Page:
This article was published in The 30 Second Wine Advisor on Friday, Jun. 17, 2011 and can be found at http://www.wineloverspage.com/wineadvisor2/tswa20110617.php.
A little bit of sugar ...
I don't have much of a sweet tooth. No, give me some salty crunchy snacks and stand back: I could go through a whole bag of Sun Chips or whatever if I didn't know better.
Although I don't despise them, sweet-and-sugary flavors are mostly lost on me. I'll take a second dish of potatoes and skip dessert. Make my coffee black and my tea unsweetened; and my wine, of course, must be dry.
Save for the occasional taste of Port or Madeira, I don't much enjoy sweetness in my wine. And if you want to know what really chaps my chops, it's wine that is supposed to be dry but that surprises me with a distinct touch of sweetness in the glass.
Today let's talk about a couple of white wines from France, both from regions where you can't reliably discover from the label whether there's a dry, off-dry or perceptibly sweet wine in the bottle.
Vouvray is an instructive example. Made from 100 percent Chenin Blanc in the Loire Valley, Vouvray is an excellent table wine and a good ager even in the lower-end bottlings like this one. Frustratingly, at least to me, it's highly unpredictable in the sweetness department. Depending on the weather conditions during each growing season, it may range from bone-dry to moelleux ("marrow-like," a regional wine term for rich and off-dry") to rather sweet, yet the label will rarely if ever address the style of the wine in the bottle.
Today's first featured wine, Sauvion 2009 Vouvray, is an instructive example. I enjoy it as a good-value Vouvray, year in and year out. The 2009, however, struck me as a little more sugary than usual. It was still a good food wine with tarragon-scented chicken, but I might pass on it this year with Vouvray's other top companion, freshwater fish.
The situation in Alsace is, to my mind, a little more frustrating, as unpredictable sweetness here appears to be a matter of a decision by some wine makers to abandon tradition in pursuit of critical ratings. When a few producers, notably the high-end winery Zind-Humbrecht, began winning critical raves and 90-plus point scores for new-style wines that turned from the more austere Alsatian tradition to sweeter, richer and more oaky variations, others weren't slow to follow suit. Nowadays, new-style Alsace is more likely than not to show distinct sweetness. At the risk of sounding like a nostalgic geezer, I sometimes pine for the old days.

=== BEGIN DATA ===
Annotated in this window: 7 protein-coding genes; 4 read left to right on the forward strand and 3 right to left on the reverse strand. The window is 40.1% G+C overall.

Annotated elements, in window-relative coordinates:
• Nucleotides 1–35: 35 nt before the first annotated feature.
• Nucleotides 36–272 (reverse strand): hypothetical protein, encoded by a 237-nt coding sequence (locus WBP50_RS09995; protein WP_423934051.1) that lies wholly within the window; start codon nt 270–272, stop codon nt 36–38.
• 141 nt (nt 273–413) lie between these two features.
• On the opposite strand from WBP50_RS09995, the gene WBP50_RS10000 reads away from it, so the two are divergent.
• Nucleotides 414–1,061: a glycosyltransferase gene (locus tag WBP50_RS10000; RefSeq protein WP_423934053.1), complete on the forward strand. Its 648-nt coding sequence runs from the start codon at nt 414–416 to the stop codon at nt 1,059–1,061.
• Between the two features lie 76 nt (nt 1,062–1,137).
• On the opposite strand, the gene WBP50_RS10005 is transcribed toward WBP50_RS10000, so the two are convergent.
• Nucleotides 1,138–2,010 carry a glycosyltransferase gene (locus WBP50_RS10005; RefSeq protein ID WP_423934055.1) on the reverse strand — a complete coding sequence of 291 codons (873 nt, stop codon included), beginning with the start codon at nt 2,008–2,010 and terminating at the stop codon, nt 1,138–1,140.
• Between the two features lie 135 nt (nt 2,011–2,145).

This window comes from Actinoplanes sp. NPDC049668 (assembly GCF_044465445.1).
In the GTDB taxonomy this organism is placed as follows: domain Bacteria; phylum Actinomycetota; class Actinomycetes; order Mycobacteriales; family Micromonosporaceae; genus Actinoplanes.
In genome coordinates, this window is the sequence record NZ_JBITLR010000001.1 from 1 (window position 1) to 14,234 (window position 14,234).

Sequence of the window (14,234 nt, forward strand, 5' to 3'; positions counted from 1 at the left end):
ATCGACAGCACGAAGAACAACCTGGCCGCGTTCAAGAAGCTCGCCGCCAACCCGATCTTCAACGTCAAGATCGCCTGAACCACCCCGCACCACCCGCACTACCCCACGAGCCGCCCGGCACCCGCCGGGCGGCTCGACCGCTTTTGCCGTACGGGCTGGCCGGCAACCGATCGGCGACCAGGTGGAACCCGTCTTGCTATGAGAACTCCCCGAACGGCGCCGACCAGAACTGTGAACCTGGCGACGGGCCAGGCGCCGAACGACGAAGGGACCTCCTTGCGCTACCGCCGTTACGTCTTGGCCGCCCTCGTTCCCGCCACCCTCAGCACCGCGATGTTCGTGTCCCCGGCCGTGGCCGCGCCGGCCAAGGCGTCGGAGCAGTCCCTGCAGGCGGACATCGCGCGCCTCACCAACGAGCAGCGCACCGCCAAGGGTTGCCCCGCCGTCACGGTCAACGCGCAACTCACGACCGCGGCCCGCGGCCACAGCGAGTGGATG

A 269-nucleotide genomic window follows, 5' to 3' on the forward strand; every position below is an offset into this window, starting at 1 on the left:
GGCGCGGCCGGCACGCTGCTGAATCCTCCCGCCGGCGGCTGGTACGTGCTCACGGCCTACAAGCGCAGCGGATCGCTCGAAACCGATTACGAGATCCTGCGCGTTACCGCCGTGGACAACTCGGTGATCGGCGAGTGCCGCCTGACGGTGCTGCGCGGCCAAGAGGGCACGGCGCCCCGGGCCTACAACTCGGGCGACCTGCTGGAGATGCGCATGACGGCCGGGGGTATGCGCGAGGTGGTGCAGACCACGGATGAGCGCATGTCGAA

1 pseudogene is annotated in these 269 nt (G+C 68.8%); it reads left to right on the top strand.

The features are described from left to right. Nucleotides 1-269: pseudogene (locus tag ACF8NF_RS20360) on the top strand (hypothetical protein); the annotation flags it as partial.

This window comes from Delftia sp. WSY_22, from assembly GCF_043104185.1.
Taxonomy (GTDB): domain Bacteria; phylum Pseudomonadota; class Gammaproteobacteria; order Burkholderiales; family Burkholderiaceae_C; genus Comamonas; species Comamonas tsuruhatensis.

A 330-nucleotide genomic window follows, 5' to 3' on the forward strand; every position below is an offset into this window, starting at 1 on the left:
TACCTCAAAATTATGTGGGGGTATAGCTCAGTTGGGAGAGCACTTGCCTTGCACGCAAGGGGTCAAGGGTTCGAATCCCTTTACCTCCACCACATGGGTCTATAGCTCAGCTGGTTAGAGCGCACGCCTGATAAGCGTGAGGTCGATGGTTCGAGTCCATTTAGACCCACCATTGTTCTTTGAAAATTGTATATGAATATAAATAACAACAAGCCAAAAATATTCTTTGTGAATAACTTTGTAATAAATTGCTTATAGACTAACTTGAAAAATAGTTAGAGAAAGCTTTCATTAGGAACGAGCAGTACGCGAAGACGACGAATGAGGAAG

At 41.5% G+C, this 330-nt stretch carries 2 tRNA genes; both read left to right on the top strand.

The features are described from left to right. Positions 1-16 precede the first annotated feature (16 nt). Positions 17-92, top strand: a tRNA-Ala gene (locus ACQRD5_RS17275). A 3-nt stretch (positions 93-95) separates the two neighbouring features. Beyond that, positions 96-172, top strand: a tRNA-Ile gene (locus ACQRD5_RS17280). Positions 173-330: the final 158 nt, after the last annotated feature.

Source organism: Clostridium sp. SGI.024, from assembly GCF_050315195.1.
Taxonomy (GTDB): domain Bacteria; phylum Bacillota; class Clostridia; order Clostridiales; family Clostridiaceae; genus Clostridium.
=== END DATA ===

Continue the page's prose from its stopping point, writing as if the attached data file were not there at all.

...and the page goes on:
Today's other tasting, Domaine Bott-Geyl 2007 Pinot d'Alsace "Métís" boasts a little more sugar than I recall from Alsatians of the '80s, but it's kept well in balance. An organic-type wine made with certified ecologically grown grapes, its fullish body is borne in part on residual sugar, but steely acidity balances its sweetness and the wine finishes dry.
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Today's Tasting Report
Sauvion 2009 Vouvray ($11.99)
Transparent straw color. A whiff of juicy grapefruit at first adds a touch of spearmint. Flavor follows the nose, medium-bodied and a bit sweet, but it's the crisp sweetness of fruit, not the cloying sweetness of a soft drink. Gentle 12% alcohol. U.S. importer: W.J. Deutsch & Sons Ltd., Harrison, N.Y. (April 8, 2011)
FOOD MATCH: Good with chicken; the richness of a tarragon velouté in poulet l'estragon using a local free-range hen made an especially effective pairing.
VALUE: Fairly priced around $10 to $12; Wine-Searcher.com indicates that my local price is on the median.
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Domaine Bott-Geyl 2007 Pinot d'Alsace "Métíss" ($13.99)
Clear light gold. Distinct scent of honey at first gives way to more complex aromas of juicy melon with notes of peaches and banana liqueur. The aromas hint at sweetness to follow, and its full texture does carry a clear impression of residual sugar. But crisp, steely acidity holds the fresh-fruit sweetness in balance, and the wine finishes dry, with a touch of peach-pit bitterness in the finish. Moderate 12.5% alcohol. U.S. importer: Vanguard Wines LLC, Columbus. (May 30, 2011)
FOOD MATCH: A little too full and aromatic for most fish, but it should be great with pork. It went fine, too, with a meatless risotto of asparagus, celery and onions with plenty of butter and Parmigiano-Reggiano.
VALUE: This wine covers a surprising range of prices from $10 to $17 in the U.S., so it may pay to shop for the best buy you can find. That said, it was a fine buy at my lower-teens price.
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